Sijo, though decorated with the occasional Chinese allusion, are unique in their directness of expression of intense feelings, regrets, sorrows and love. Folk influences are to be found in their rhythms and diction. There is no rhyme, but a strong sense of musicality is preserved in syllabic cadences, alliteration, assonance and a necessary caesura (pause) in every line.  The poems are composed of three lines containing a total of 45 syllables and broken down into one of two major structures that vary according to the location of caesuras:

(I) L1: 3 4 3 4              (II)       L1: 6-9 6-9 
     L2: 3 4 3 4                          L2: 5-8 6-9 
     L3: 3 6 4 3                          L3: 3 5-8 4-5 3-4


There is considerable variation in the structure of the final line.  Usually the first line of the poem declares a theme, the second reinforces it and the last line closes it with a twist. The following is an example of this form from one of the most famous sijo by Chong Mong-ju (1337-1392CE):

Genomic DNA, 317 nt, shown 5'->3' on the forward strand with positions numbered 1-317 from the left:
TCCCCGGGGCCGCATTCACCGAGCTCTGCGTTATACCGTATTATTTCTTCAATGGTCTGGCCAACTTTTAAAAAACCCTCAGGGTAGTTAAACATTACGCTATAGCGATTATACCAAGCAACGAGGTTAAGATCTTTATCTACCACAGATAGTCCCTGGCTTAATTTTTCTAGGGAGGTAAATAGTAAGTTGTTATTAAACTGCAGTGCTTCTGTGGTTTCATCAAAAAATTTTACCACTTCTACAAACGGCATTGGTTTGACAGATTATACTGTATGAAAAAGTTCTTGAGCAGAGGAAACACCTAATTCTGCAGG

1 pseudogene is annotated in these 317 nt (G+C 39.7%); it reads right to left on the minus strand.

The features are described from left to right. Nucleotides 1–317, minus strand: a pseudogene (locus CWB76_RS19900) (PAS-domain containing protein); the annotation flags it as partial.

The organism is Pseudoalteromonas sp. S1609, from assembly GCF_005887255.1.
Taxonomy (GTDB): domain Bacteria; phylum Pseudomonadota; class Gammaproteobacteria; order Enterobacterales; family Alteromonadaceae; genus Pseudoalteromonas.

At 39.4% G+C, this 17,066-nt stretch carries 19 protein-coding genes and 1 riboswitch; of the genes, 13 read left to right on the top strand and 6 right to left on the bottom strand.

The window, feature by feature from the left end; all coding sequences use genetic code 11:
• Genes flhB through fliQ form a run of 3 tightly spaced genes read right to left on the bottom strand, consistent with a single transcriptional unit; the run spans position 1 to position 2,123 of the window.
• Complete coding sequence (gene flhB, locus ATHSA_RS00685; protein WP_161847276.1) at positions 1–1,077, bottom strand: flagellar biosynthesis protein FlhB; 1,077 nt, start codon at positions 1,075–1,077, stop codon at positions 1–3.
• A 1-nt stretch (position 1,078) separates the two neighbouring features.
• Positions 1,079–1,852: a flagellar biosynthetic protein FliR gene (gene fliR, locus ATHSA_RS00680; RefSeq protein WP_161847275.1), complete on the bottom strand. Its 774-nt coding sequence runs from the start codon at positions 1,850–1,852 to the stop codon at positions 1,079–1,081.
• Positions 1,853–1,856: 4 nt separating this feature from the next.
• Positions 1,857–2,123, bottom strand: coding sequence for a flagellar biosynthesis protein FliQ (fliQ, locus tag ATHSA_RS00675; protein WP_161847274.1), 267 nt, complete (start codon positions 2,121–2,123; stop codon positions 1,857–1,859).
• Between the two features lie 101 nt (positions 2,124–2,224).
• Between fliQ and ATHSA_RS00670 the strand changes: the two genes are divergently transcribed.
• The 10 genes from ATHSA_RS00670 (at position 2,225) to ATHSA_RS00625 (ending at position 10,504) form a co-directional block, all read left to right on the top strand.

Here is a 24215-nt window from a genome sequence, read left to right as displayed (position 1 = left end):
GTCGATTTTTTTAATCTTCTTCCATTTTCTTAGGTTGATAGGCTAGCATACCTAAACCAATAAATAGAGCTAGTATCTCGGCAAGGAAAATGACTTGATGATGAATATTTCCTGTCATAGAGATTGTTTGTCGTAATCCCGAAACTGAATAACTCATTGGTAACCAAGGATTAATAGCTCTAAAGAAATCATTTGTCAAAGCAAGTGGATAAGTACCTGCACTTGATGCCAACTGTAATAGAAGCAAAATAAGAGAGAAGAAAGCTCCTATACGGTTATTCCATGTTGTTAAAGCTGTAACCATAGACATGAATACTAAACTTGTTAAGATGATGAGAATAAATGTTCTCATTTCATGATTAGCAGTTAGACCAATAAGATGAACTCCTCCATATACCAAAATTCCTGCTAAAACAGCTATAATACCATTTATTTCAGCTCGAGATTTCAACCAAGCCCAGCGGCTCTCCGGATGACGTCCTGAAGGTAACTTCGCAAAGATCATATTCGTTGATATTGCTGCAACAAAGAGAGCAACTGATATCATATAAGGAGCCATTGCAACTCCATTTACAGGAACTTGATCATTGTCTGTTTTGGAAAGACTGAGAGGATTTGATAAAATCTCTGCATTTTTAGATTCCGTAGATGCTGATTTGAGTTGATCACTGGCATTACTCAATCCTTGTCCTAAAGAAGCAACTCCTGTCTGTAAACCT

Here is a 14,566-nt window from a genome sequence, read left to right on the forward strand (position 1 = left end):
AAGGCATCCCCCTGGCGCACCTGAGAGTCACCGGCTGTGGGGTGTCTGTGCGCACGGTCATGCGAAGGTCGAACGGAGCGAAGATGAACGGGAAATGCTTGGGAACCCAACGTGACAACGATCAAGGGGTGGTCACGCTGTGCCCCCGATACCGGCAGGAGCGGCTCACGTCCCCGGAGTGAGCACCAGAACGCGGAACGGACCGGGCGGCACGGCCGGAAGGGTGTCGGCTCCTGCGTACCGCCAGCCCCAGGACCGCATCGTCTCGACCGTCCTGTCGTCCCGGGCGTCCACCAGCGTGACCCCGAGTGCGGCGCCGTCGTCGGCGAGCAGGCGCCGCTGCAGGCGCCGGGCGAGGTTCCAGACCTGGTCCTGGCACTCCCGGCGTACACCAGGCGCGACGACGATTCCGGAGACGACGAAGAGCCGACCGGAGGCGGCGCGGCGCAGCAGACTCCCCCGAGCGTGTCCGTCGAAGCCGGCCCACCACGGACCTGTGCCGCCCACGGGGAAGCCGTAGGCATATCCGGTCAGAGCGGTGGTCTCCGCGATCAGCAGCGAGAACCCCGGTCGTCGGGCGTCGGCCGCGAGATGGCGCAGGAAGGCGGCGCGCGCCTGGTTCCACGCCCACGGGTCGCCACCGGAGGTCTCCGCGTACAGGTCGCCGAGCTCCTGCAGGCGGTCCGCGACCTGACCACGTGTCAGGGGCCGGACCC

Introduction: “Though this frame should die and die, though I die a hundred times,” 
Reinforcement: “My bleached bones all turn to dust, my very soul exist or not—”
Twist: “What can change the undivided heart that glows with faith toward my lord?”

Further reading:

 

* O’Rourke, Kevin, ed.  The Book of Korean Shijo.  Cambridge: Harvard East Asian Monographs, 2002

 

 

 

Namdaemun, The Great South Gate

Layout of the Fortress Wall of Seoul and Gates

Layout of the Fortress Wall of Seoul and Gates

In 1392, King Taejo of the Joseon Dynasty made Seoul the center of government. National security was prioritized, resulting in the construction of a fortress wall spanning 11.3 miles to encompass the city. The wall has eight gates of entry with four great gates being on the points of the compass and four gates in between. The wall is about 20 ft at the base and ranges between 3m and 7m in height. The wall was built in 98 sections of 600 paces each and each section is given a label according to the 90 characters of the Chinese primer.